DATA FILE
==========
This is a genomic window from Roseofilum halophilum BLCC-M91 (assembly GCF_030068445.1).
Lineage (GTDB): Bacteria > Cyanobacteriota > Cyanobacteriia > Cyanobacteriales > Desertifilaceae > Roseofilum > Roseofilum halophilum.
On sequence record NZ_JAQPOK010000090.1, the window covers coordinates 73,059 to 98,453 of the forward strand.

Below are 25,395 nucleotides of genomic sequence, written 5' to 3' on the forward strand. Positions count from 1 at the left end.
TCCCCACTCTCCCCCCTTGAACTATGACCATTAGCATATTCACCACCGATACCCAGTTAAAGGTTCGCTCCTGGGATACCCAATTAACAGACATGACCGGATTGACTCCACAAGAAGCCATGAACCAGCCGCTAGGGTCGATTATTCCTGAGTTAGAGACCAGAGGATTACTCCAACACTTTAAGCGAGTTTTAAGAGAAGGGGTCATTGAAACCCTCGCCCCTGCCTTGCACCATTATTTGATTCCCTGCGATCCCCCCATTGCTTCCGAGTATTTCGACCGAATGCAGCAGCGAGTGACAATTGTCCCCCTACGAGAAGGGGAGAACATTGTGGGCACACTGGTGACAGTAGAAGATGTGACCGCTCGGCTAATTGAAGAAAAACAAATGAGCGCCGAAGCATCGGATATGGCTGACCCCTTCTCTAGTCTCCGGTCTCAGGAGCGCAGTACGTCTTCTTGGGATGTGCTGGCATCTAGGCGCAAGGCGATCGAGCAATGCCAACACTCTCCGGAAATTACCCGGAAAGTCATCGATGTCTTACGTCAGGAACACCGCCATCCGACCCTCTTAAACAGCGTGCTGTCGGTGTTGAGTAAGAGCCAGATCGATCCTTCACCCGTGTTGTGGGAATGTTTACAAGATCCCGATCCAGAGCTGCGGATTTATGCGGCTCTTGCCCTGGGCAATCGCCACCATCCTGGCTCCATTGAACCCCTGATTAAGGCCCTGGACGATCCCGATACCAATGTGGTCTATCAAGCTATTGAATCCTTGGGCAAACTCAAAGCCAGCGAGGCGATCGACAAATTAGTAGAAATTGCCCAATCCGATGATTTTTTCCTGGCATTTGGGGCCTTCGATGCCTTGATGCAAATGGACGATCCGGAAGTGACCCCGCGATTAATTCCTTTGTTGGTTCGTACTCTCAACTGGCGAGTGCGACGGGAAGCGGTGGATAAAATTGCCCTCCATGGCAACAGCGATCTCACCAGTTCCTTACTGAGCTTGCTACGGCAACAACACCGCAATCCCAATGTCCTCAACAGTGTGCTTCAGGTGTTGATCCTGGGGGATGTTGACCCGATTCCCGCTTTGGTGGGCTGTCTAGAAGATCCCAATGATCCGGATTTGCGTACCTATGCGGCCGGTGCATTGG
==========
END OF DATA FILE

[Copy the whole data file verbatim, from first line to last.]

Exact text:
This is a genomic window from Roseofilum halophilum BLCC-M91 (assembly GCF_030068445.1).
Lineage (GTDB): Bacteria > Cyanobacteriota > Cyanobacteriia > Cyanobacteriales > Desertifilaceae > Roseofilum > Roseofilum halophilum.
On sequence record NZ_JAQPOK010000090.1, the window covers coordinates 73,059 to 98,453 of the forward strand.

Below are 25,395 nucleotides of genomic sequence, written 5' to 3' on the forward strand. Positions count from 1 at the left end.
TCCCCACTCTCCCCCCTTGAACTATGACCATTAGCATATTCACCACCGATACCCAGTTAAAGGTTCGCTCCTGGGATACCCAATTAACAGACATGACCGGATTGACTCCACAAGAAGCCATGAACCAGCCGCTAGGGTCGATTATTCCTGAGTTAGAGACCAGAGGATTACTCCAACACTTTAAGCGAGTTTTAAGAGAAGGGGTCATTGAAACCCTCGCCCCTGCCTTGCACCATTATTTGATTCCCTGCGATCCCCCCATTGCTTCCGAGTATTTCGACCGAATGCAGCAGCGAGTGACAATTGTCCCCCTACGAGAAGGGGAGAACATTGTGGGCACACTGGTGACAGTAGAAGATGTGACCGCTCGGCTAATTGAAGAAAAACAAATGAGCGCCGAAGCATCGGATATGGCTGACCCCTTCTCTAGTCTCCGGTCTCAGGAGCGCAGTACGTCTTCTTGGGATGTGCTGGCATCTAGGCGCAAGGCGATCGAGCAATGCCAACACTCTCCGGAAATTACCCGGAAAGTCATCGATGTCTTACGTCAGGAACACCGCCATCCGACCCTCTTAAACAGCGTGCTGTCGGTGTTGAGTAAGAGCCAGATCGATCCTTCACCCGTGTTGTGGGAATGTTTACAAGATCCCGATCCAGAGCTGCGGATTTATGCGGCTCTTGCCCTGGGCAATCGCCACCATCCTGGCTCCATTGAACCCCTGATTAAGGCCCTGGACGATCCCGATACCAATGTGGTCTATCAAGCTATTGAATCCTTGGGCAAACTCAAAGCCAGCGAGGCGATCGACAAATTAGTAGAAATTGCCCAATCCGATGATTTTTTCCTGGCATTTGGGGCCTTCGATGCCTTGATGCAAATGGACGATCCGGAAGTGACCCCGCGATTAATTCCTTTGTTGGTTCGTACTCTCAACTGGCGAGTGCGACGGGAAGCGGTGGATAAAATTGCCCTCCATGGCAACAGCGATCTCACCAGTTCCTTACTGAGCTTGCTACGGCAACAACACCGCAATCCCAATGTCCTCAACAGTGTGCTTCAGGTGTTGATCCTGGGGGATGTTGACCCGATTCCCGCTTTGGTGGGCTGTCTAGAAGATCCCAATGATCCGGATTTGCGTACCTATGCGGCCGGTGCATTGG